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Sen. Elizabeth Warren (D-Mass.) on Monday said that if elected president, she would only consider former public school teachers to be Secretary of Education. (Photo: @ewarren/Twitter)

Denouncing DeVos, Warren Vows to Appoint Education Secretary With 'Real Teaching Experience,' Not Conflicts of Interest

"Betsy DeVos is a terrible secretary of education. But that shouldn't be any surprise. She doesn't really believe in public education."

Julia Conley

In her latest pledge to lead an administration that would fight for working Americans, Sen. Elizabeth Warren on Monday announced that she would only consider former public school teachers to be her education secretary should she be elected president in 2020.

An official who would be able to identify with the thousands of teachers who have rallied at state capitols across the country over the past year, the Massachusetts Democrat argued, would fight for far better policies than those that Education Secretary Betsy DeVos has proposed.

"Let's get a person with real teaching experience," Warren wrote in an email to supporters. "A person who understands how low pay, tattered textbooks, and crumbling classrooms hurt students and educators. A person who understands the crushing burden of student debt on students and young professionals and who is committed to actually doing something about it."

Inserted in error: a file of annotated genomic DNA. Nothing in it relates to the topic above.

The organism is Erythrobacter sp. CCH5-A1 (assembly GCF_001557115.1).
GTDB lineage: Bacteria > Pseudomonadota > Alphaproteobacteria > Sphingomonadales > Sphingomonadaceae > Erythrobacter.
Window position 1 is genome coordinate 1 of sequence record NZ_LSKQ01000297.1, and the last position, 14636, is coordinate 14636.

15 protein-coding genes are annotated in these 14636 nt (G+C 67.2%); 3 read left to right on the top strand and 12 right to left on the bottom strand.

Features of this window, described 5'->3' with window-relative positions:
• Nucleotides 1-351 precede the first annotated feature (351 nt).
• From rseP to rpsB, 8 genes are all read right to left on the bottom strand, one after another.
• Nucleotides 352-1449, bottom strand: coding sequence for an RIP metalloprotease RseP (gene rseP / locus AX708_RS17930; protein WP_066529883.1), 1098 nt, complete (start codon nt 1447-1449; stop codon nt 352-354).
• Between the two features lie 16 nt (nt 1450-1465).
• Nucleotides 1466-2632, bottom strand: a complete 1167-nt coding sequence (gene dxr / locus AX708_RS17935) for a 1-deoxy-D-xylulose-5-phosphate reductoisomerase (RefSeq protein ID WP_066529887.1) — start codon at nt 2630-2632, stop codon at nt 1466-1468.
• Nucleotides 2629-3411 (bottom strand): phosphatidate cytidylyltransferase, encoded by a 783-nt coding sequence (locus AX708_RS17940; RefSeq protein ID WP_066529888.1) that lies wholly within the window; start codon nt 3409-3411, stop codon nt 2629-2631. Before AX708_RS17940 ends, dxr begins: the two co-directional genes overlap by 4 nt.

Warren directly attacked DeVos in the email and in a video she posted to social media.

"Betsy DeVos is a terrible secretary of education," the senator said bluntly. "But that shouldn't be any surprise. She doesn't really believe in public education."

In her email, Warren noted that DeVos is just one of many Trump administration officials who are "up to their eyeballs in conflicts of interest." DeVos's background includes promoting private and charter schools and investing in for-profit education. As education secretary, she has proposed massive funding cuts for her department and approved plans shielding fraudulent for-profit colleges from accountability. 

Warren made the announcement as she was on the campaign trail in Pennsylvania alongside Randi Weingarten, president of the American Federation of Teachers. It came three weeks after Warren unveiled a sweeping plan to invest in public education using revenue from her "Ultra-Millionaires' Tax."  

"When we fail our teachers, we fail our students—and we fail our future," wrote Warren.


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